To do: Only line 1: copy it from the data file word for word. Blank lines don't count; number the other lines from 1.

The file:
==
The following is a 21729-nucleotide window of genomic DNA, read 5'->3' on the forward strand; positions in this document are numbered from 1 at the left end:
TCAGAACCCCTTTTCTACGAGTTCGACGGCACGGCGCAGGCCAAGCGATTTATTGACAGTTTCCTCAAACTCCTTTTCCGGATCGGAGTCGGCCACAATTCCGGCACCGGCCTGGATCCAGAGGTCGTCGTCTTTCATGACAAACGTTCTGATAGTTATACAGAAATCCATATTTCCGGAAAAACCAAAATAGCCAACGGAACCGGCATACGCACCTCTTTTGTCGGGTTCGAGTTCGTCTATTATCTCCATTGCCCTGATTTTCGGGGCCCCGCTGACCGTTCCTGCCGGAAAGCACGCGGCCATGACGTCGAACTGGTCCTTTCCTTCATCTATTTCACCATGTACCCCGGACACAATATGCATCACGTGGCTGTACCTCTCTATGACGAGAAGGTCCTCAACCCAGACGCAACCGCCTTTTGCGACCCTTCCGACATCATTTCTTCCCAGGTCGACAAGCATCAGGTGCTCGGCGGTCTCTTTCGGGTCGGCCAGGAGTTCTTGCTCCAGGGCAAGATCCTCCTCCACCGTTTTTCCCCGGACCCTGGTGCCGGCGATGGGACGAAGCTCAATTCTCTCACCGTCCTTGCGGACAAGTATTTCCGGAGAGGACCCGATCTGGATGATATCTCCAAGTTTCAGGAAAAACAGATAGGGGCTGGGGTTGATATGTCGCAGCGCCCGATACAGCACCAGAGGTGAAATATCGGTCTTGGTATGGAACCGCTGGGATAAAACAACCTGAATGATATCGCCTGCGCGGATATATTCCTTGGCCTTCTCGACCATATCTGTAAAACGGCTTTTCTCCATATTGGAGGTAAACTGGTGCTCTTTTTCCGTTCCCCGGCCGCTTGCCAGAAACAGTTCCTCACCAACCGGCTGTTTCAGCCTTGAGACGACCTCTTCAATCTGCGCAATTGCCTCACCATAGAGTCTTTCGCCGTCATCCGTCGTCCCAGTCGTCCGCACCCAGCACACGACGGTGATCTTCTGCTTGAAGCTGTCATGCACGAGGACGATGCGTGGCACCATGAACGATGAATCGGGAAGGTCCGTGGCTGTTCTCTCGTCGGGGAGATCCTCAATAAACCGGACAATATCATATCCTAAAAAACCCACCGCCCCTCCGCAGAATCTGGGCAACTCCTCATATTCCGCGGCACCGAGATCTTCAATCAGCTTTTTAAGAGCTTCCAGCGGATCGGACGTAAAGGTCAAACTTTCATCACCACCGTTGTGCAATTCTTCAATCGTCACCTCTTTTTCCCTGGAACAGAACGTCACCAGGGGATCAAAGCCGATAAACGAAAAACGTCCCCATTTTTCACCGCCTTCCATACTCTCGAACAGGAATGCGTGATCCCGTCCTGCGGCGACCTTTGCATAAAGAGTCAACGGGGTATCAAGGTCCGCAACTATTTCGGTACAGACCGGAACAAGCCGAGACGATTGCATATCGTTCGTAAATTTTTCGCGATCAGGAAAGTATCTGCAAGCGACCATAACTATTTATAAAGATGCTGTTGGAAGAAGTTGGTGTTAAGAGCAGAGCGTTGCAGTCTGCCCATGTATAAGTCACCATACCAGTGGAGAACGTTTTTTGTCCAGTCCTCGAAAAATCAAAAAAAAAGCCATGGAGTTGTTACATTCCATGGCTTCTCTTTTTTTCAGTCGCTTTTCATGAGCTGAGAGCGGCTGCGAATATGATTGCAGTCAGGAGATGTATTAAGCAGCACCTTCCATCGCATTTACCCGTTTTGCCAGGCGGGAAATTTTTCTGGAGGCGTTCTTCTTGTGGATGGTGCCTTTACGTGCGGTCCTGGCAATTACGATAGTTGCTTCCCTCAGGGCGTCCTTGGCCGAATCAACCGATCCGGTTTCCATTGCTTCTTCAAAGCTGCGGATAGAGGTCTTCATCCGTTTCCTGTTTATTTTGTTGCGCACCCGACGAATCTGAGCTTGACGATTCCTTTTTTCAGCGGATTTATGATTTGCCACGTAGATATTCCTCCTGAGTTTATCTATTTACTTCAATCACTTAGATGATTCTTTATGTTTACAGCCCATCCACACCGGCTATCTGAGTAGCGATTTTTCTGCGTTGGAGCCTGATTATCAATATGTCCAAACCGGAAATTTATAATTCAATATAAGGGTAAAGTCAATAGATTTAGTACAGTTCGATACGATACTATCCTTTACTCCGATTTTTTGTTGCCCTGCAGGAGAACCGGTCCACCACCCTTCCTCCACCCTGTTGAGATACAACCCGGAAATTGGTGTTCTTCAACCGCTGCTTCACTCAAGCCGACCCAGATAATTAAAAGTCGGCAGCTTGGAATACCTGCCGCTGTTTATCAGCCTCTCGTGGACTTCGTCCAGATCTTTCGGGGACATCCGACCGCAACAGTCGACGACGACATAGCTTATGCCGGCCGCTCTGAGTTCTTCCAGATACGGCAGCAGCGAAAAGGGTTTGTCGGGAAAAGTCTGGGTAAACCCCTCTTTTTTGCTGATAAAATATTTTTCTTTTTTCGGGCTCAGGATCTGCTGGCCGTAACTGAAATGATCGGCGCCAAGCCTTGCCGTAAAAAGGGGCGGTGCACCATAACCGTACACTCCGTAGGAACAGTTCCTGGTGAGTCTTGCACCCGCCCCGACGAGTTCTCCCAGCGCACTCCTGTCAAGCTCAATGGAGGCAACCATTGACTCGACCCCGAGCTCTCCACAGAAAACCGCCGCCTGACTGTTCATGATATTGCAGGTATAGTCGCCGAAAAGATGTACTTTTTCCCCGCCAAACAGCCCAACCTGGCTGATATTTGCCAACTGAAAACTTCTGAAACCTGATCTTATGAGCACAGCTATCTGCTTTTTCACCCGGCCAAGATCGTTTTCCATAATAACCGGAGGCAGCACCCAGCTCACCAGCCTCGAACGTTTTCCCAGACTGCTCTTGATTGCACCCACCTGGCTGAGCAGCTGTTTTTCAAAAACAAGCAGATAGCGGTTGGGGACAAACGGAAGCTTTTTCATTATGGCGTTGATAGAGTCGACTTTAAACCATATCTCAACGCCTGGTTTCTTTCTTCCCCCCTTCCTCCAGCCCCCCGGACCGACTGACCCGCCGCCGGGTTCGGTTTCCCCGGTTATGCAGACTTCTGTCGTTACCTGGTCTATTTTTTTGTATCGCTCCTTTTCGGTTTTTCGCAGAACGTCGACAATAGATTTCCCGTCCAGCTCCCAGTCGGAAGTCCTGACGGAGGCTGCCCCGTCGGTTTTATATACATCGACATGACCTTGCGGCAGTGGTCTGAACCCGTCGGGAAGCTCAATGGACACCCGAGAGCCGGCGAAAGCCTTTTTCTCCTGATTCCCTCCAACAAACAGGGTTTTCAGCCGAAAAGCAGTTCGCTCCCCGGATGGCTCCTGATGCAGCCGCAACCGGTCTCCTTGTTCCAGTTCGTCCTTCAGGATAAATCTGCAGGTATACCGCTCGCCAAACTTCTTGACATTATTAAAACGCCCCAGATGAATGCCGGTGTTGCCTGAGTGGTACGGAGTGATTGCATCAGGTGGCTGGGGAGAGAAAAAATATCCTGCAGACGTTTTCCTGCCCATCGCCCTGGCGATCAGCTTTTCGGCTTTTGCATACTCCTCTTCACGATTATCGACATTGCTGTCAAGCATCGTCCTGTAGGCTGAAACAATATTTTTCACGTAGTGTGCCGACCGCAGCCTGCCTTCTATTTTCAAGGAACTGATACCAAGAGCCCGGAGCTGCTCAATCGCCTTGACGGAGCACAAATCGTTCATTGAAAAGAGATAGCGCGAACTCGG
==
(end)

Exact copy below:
The following is a 21729-nucleotide window of genomic DNA, read 5'->3' on the forward strand; positions in this document are numbered from 1 at the left end: